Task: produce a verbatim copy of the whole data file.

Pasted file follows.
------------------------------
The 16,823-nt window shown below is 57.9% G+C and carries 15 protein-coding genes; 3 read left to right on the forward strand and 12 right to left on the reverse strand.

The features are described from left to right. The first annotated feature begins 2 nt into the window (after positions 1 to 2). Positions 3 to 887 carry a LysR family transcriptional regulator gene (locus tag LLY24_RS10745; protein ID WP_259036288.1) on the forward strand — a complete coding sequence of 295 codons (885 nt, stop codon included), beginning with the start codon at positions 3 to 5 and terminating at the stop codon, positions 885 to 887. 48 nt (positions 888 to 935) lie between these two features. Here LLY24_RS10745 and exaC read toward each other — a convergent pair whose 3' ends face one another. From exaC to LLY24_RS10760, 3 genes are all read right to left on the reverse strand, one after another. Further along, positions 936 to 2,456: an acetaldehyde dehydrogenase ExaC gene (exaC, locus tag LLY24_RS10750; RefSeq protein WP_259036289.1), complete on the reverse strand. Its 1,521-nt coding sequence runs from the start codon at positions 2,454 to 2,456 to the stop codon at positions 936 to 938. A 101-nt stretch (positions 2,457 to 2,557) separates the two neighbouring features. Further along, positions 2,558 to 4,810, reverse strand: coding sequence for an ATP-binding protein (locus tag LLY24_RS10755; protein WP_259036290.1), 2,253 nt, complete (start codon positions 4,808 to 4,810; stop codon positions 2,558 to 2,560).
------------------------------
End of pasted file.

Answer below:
The 16,823-nt window shown below is 57.9% G+C and carries 15 protein-coding genes; 3 read left to right on the forward strand and 12 right to left on the reverse strand.

The features are described from left to right. The first annotated feature begins 2 nt into the window (after positions 1 to 2). Positions 3 to 887 carry a LysR family transcriptional regulator gene (locus tag LLY24_RS10745; protein ID WP_259036288.1) on the forward strand — a complete coding sequence of 295 codons (885 nt, stop codon included), beginning with the start codon at positions 3 to 5 and terminating at the stop codon, positions 885 to 887. 48 nt (positions 888 to 935) lie between these two features. Here LLY24_RS10745 and exaC read toward each other — a convergent pair whose 3' ends face one another. From exaC to LLY24_RS10760, 3 genes are all read right to left on the reverse strand, one after another. Further along, positions 936 to 2,456: an acetaldehyde dehydrogenase ExaC gene (exaC, locus tag LLY24_RS10750; RefSeq protein WP_259036289.1), complete on the reverse strand. Its 1,521-nt coding sequence runs from the start codon at positions 2,454 to 2,456 to the stop codon at positions 936 to 938. A 101-nt stretch (positions 2,457 to 2,557) separates the two neighbouring features. Further along, positions 2,558 to 4,810, reverse strand: coding sequence for an ATP-binding protein (locus tag LLY24_RS10755; protein WP_259036290.1), 2,253 nt, complete (start codon positions 4,808 to 4,810; stop codon positions 2,558 to 2,560).